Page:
Billionaire Wilbur Ross—the Trump administration’s Secretary of Commerce—had a suggestion for the 800,000 Federal employees made destitute by the government shutdown: Take out a loan.

“So the 30 days of pay that some people will be out, there’s no real reason why they shouldn’t be able to get a loan against it, and we’ve seen a number of ads of financial institutions doing that. 

“True, the people might have to pay a little bit of interest. But the idea that it’s ‘paycheck or zero’ is not a really valid idea.” 

Wilbur Ross Official Portrait.jpg

Wilbur Ross

It was a remark worthy of Marie Antoinette’s reported (but inaccurate) dismissal of the miseries of impoverished French citizens: “Let them eat cake.” 

Meanwhile, the House of Representatives had undergone a massive sea-change in membership. Ending two years of Republican rule, Democrats had won 27 seats in that body during the November, 2018, elections.  

And Nancy Pelosi had gone from being House Minority Leader to wielding the Speaker’s gavel as House Majority Leader on January 3.

Now she blasted Ross’ attitude during a press briefing: 

“Is this the ‘Let them eat cake,’ kind of attitude? Or ‘Call your father for money?’ Or ’This is character-building for you; it’s all going to end up very well—just as long as you don’t get your paychecks?’” 

Nancy Pelosi

Thirty-five days passed, with each one bringing increasing stress and fear to the lives of 800,000 Federal employees—those forced to not work and those forced to work for no pay.

Pelosi, meanwhile, did what many of her Democratic colleagues had long refused to do: She dared to stand up against Republicans’ “my-way-or-else” demands.

“The impression you get from the president is he would like to not only close government, build a wall, but also abolish Congress, so the only voice that mattered was his own,” Pelosi said in an interview on “CBS Sunday Morning.” 

Pelosi, unlike many Democrats, realized this was America’s version of the Munich Conference: Democrats must hold firm against a tyrant’s extortionate demands. Otherwise, every time Trump didn’t get his way, there would be no end to such shutdowns in the future.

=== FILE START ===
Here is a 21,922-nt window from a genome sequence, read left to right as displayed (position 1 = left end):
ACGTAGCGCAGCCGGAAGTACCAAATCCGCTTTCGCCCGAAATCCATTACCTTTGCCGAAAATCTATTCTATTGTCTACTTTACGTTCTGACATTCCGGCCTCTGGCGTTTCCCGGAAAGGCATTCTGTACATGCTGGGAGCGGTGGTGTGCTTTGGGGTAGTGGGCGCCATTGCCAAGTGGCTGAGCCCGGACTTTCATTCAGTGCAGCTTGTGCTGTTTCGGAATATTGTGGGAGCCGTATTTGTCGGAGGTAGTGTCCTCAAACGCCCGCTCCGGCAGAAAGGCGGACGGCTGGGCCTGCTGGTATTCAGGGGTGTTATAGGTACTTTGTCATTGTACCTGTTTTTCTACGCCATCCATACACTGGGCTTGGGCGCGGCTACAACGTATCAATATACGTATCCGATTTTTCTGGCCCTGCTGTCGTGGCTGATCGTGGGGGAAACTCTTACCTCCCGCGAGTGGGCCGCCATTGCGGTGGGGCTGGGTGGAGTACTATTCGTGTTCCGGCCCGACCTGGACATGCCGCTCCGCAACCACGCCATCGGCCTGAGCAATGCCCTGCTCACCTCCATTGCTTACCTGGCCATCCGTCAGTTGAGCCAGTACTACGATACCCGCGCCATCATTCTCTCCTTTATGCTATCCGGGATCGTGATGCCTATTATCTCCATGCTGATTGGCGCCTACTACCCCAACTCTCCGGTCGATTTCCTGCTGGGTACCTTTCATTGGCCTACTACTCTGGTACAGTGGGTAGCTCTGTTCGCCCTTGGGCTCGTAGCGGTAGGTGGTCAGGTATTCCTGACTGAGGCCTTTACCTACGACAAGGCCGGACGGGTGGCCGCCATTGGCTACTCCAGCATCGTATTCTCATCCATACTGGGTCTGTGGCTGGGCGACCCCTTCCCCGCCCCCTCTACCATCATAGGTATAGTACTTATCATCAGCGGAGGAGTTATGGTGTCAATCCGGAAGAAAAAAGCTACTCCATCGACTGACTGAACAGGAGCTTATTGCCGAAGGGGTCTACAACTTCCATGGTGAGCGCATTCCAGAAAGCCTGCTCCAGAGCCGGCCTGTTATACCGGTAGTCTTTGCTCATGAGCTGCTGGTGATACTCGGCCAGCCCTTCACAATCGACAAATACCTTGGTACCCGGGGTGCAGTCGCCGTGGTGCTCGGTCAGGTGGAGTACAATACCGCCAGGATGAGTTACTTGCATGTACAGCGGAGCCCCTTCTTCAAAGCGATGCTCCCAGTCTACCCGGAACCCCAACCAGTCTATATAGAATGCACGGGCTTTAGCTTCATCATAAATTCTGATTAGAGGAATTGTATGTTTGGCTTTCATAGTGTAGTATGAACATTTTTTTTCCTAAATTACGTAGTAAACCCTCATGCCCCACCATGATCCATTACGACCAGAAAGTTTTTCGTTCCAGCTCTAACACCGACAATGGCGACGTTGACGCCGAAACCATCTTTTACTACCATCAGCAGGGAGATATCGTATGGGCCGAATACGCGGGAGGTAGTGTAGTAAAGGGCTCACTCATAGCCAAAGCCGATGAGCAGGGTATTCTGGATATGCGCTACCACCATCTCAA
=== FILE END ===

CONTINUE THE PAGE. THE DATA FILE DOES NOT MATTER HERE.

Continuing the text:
From the start, Pelosi insisted that Democrats would not cooperate with threats to shut down the government if Trump didn’t get the $5.6 billion he wanted for a border wall. And Democrats held firm, refusing to make concessions on the wall.

Second, Pelosi publicly stated that she would not let Trump make his annual State of the Union speech in the House of Representatives until the government was re-opened.

Since both the House and Senate must jointly issue an invitation to the President to make such an address, Pelosi’s veto effectively scotched Trump’s appearance. 

For the publicity-addicted Trump, who revels in pontificating to adoring crowds, this was a major blow.

Trump refused to take “No” for an answer and dared Pelosi to deny him access. 

She took him up on his dare and issued a statement saying that the speech was off—until the government re-opened. 

Soon afterward, Trump agreed that the State of the Union address would have to be postponed.

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Donald Trump giving State of the Union address in 2018

As CNN political analyst Chris Cillizza saw it: “What Pelosi seems to understand better than past Trump political opponents is that giving ANY ground is a mistake. You have to not only stand firm, but be willing to go beyond all political norms—like canceling the SOTU—to win.” 

And Julian Zelitzer, another CNN political analyst, agreed: “Pelosi did not hesitate to use her political power aggressively. From the start of this process, she has remained steadfast in her insistence that closing the government was not a legitimate way to make demands for new forms of spending.